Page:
Understanding Supplemental Security Benefits

The Social Security Administration offers two types of disability benefits. Social Security Disability Insurance (SSDI) is funded through payroll deductions. Generally, to be eligible for benefits, a person must have accumulated a certain number of work credits over time (but there are some exceptions to that rule).

Supplemental Security Income (SSI) is based on financial need, not work history. So if a person with a disability has not earned enough work credits to apply for SSDI, they may be able to apply for SSI. An adult may also apply for SSI on behalf of a minor child (under age 18).

Both SSDI and SSI require applicants to provide proof of disability, with one exception: adults age 65 and older may qualify for SSI based on financial need only.

Applying for disability benefits can be a confusing and frustrating process, and many applicants who apply learn months later that their claim has been denied. To improve your chances of getting the benefits you need, contact the law office of John R. Colvin to request a disability benefits case consultation: 1-931-962-1044.

How the SSA Determines Disability

The SSA considers a disability to be a condition that is expected to last a year or more or is likely to result in death. For children, a disability must seriously limit activities; for adults, a disability must make substantial gainful activity impossible.

Substantial gainful activity is defined by a certain dollar amount, which may change from year to year. For 2017, a person with a disability who earns more than $1,170 per month (or, if blind, earns more than $1,950 per month) is considered to be engaged in substantial gainful activity.

Financial Requirements for SSI

The SSA applies strict income and assets guidelines, in determining eligibility for SSI. The SSA considers the total value of your resources, which includes money you have in checking and savings, and any stocks, bonds, or real estate in your name (with the exception of your home and land where you live).

Your individual resources must amount to less than $2,000 (or $3,000, for a married couple). The SSA does not count as resources:

  • Life insurance policies with a face value of less than $1,501
  • Your car (in most cases)
  • Burial plots for you and your immediate family members
  • Up to $1,500 in burial funds for you (or up to $3,000 for both you and your spouse)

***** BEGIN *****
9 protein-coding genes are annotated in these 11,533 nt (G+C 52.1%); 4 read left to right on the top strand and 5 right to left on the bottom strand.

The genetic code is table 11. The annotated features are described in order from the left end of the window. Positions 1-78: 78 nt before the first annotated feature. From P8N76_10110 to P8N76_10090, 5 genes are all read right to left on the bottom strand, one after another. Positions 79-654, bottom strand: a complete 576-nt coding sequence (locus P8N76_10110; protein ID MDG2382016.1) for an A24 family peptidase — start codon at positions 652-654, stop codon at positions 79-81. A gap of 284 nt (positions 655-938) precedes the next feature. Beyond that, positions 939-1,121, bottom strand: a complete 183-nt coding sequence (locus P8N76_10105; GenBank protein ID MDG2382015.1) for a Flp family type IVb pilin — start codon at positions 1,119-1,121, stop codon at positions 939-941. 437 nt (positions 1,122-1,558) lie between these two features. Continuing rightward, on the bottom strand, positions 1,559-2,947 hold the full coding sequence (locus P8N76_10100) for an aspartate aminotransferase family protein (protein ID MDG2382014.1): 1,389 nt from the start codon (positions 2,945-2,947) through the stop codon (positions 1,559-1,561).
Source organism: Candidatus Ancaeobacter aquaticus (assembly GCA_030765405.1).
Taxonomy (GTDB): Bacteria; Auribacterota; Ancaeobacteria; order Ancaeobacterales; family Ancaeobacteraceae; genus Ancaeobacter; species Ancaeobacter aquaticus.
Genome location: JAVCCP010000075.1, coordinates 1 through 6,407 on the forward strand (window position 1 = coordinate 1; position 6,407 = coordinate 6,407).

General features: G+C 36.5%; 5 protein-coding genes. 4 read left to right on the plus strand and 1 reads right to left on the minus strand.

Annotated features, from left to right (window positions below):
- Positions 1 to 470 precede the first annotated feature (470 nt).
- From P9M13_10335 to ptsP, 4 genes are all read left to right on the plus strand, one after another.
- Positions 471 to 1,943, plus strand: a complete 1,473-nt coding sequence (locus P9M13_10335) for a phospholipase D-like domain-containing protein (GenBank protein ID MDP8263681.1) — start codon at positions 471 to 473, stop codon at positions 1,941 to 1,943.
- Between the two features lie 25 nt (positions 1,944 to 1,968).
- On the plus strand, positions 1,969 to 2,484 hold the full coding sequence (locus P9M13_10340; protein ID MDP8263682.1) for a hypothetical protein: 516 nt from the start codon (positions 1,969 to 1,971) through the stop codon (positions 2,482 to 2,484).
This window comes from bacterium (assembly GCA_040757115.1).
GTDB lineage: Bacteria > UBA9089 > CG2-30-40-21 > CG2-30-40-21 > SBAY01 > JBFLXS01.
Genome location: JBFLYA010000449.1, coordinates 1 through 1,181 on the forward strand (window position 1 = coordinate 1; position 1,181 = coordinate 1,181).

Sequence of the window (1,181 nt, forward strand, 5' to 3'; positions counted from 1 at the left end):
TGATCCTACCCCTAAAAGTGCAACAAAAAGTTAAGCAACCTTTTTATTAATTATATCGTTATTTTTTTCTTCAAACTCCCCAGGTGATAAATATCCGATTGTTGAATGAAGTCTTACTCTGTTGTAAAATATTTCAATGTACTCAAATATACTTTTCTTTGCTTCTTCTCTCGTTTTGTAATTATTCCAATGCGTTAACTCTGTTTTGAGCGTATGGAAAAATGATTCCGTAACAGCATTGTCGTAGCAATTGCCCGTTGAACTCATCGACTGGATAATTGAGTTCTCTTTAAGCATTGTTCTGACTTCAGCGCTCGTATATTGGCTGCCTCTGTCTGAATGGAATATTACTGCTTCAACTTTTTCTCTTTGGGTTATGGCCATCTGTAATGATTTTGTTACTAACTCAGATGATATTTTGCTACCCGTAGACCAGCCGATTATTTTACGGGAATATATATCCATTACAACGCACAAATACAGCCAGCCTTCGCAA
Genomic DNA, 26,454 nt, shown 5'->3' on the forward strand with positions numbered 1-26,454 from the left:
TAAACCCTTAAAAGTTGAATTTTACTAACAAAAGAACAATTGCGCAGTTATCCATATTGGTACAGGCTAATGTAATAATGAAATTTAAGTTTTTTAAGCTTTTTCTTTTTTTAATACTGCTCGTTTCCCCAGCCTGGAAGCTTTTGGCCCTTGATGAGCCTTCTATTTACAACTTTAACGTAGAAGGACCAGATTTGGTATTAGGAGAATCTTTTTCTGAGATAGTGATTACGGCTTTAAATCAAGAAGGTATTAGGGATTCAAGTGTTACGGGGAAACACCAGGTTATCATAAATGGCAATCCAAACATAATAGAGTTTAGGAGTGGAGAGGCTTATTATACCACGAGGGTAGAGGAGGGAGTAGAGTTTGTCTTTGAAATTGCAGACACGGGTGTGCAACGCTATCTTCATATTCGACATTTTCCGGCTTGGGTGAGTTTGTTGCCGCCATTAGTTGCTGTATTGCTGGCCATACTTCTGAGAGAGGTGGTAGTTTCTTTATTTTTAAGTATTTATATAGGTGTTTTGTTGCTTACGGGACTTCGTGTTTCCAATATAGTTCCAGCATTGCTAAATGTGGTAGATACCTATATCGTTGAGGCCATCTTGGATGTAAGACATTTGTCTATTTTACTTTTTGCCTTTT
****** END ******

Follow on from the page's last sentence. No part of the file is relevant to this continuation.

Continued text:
When Minor Children Turn 18

Children who have disabilities may be ineligible for SSI, based on the value of their parents’ assets and resources. However, when they turn 18, they might be able to qualify for SSI, if they meet certain means tests.

The SSA assumes that young people with disabilities living on their own, or with others, will still receive some financial support from parents. To that end, the parents’ income may still affect a young person’s eligibility for benefits. However, parents who set up a disability trust for their child can provide support without jeopardizing their child’s benefits.

With a disability trust, parents can deposit money that children use for certain expenses.

If a child uses money in the trust to pay rent, SSI benefits are reduced, but by no more than $265 per month (that figure may change each year). Trust money used for necessary items other than food or shelter – such as utility bills and medical care – does not reduce SSI benefits.

Getting Advice About Benefits

An individual may be eligible for several types of benefits at the same time – SSI, SSDI, Medicaid and Medicare, for example. It’s important for benefits recipients to understand how each of these benefits may affect their total payments, and how their earnings – if any – may jeopardize benefits.

John R. Colvin has helped many families in the Tennessee Valley and northern Alabama navigate the confusing process of applying for disability benefits. Some clients he has helped came to him after their initial claim was denied, and he represented them in the disability benefits appeals process.

If you believe you have an illness or condition that meets the definition of disability and need help getting your benefits, don’t hesitate to ask for help – the SSA backlog is significant, so it’s in your interest to apply as soon as possible. Contact us today for a free consultation – online or at 1-931-962-1044.

Licensed to Practice in Tennessee & Alabama